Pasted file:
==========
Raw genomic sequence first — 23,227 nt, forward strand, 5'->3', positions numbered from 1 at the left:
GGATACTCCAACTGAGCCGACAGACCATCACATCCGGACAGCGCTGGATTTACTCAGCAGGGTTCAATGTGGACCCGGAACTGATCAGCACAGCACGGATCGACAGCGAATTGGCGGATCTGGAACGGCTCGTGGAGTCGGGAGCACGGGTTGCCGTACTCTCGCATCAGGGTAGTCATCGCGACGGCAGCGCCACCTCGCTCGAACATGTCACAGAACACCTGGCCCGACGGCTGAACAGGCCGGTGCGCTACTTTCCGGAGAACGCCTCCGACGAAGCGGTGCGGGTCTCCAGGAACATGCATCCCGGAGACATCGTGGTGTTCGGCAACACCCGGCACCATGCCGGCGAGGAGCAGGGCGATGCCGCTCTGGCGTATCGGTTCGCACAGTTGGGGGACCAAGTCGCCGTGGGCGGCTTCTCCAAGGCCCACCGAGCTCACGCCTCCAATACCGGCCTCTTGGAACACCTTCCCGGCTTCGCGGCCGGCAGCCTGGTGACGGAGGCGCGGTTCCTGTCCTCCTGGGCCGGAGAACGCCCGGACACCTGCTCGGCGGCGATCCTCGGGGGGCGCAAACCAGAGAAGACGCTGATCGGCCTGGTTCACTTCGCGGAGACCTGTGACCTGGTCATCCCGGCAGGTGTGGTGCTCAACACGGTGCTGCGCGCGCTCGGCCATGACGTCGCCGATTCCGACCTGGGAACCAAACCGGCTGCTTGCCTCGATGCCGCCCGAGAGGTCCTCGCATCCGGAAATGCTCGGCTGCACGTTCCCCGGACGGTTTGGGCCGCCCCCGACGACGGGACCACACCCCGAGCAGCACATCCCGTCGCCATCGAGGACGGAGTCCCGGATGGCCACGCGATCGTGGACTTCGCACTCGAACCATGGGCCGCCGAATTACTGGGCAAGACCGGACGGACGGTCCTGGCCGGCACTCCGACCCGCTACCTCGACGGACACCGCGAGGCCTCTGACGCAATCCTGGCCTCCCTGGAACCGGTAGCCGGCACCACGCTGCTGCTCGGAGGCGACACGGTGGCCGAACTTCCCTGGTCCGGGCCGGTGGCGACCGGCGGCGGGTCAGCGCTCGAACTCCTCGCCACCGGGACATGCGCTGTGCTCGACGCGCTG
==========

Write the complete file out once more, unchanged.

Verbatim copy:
Raw genomic sequence first — 23,227 nt, forward strand, 5'->3', positions numbered from 1 at the left:
GGATACTCCAACTGAGCCGACAGACCATCACATCCGGACAGCGCTGGATTTACTCAGCAGGGTTCAATGTGGACCCGGAACTGATCAGCACAGCACGGATCGACAGCGAATTGGCGGATCTGGAACGGCTCGTGGAGTCGGGAGCACGGGTTGCCGTACTCTCGCATCAGGGTAGTCATCGCGACGGCAGCGCCACCTCGCTCGAACATGTCACAGAACACCTGGCCCGACGGCTGAACAGGCCGGTGCGCTACTTTCCGGAGAACGCCTCCGACGAAGCGGTGCGGGTCTCCAGGAACATGCATCCCGGAGACATCGTGGTGTTCGGCAACACCCGGCACCATGCCGGCGAGGAGCAGGGCGATGCCGCTCTGGCGTATCGGTTCGCACAGTTGGGGGACCAAGTCGCCGTGGGCGGCTTCTCCAAGGCCCACCGAGCTCACGCCTCCAATACCGGCCTCTTGGAACACCTTCCCGGCTTCGCGGCCGGCAGCCTGGTGACGGAGGCGCGGTTCCTGTCCTCCTGGGCCGGAGAACGCCCGGACACCTGCTCGGCGGCGATCCTCGGGGGGCGCAAACCAGAGAAGACGCTGATCGGCCTGGTTCACTTCGCGGAGACCTGTGACCTGGTCATCCCGGCAGGTGTGGTGCTCAACACGGTGCTGCGCGCGCTCGGCCATGACGTCGCCGATTCCGACCTGGGAACCAAACCGGCTGCTTGCCTCGATGCCGCCCGAGAGGTCCTCGCATCCGGAAATGCTCGGCTGCACGTTCCCCGGACGGTTTGGGCCGCCCCCGACGACGGGACCACACCCCGAGCAGCACATCCCGTCGCCATCGAGGACGGAGTCCCGGATGGCCACGCGATCGTGGACTTCGCACTCGAACCATGGGCCGCCGAATTACTGGGCAAGACCGGACGGACGGTCCTGGCCGGCACTCCGACCCGCTACCTCGACGGACACCGCGAGGCCTCTGACGCAATCCTGGCCTCCCTGGAACCGGTAGCCGGCACCACGCTGCTGCTCGGAGGCGACACGGTGGCCGAACTTCCCTGGTCCGGGCCGGTGGCGACCGGCGGCGGGTCAGCGCTCGAACTCCTCGCCACCGGGACATGCGCTGTGCTCGACGCGCTG